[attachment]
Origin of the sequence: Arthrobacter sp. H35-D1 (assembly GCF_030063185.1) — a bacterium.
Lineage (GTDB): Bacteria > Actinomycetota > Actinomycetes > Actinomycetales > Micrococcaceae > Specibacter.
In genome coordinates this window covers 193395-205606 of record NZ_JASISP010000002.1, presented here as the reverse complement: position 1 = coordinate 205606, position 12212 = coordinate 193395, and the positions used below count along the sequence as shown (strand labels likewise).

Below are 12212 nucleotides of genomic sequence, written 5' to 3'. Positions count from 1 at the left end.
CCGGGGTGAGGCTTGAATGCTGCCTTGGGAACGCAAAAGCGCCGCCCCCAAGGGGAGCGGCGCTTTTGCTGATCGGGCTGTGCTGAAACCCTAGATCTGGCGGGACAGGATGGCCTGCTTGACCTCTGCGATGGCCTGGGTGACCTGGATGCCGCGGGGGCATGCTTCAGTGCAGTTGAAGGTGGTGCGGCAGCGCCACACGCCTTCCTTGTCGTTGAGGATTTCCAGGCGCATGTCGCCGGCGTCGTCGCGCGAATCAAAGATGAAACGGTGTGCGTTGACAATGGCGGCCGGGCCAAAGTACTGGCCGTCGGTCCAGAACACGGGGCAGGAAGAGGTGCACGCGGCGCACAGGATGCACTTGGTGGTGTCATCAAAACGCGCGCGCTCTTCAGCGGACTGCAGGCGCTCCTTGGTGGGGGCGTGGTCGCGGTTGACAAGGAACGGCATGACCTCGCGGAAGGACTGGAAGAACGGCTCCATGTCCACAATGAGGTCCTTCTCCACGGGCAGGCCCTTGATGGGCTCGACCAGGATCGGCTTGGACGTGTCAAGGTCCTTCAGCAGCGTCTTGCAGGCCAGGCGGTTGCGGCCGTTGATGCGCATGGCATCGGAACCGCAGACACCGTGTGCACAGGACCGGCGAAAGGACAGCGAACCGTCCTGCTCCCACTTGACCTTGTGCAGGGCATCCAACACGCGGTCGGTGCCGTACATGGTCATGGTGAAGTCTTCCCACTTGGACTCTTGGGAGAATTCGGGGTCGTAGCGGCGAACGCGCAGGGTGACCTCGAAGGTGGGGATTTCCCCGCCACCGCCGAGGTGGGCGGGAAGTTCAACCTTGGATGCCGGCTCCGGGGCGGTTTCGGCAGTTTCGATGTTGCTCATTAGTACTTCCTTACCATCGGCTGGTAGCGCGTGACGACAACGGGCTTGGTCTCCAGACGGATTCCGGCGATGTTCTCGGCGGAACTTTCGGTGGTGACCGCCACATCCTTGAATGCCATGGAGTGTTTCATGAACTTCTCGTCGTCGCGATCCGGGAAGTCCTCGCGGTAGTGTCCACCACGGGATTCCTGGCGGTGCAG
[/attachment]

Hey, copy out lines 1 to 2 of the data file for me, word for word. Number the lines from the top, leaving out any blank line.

Origin of the sequence: Arthrobacter sp. H35-D1 (assembly GCF_030063185.1) — a bacterium.
Lineage (GTDB): Bacteria > Actinomycetota > Actinomycetes > Actinomycetales > Micrococcaceae > Specibacter.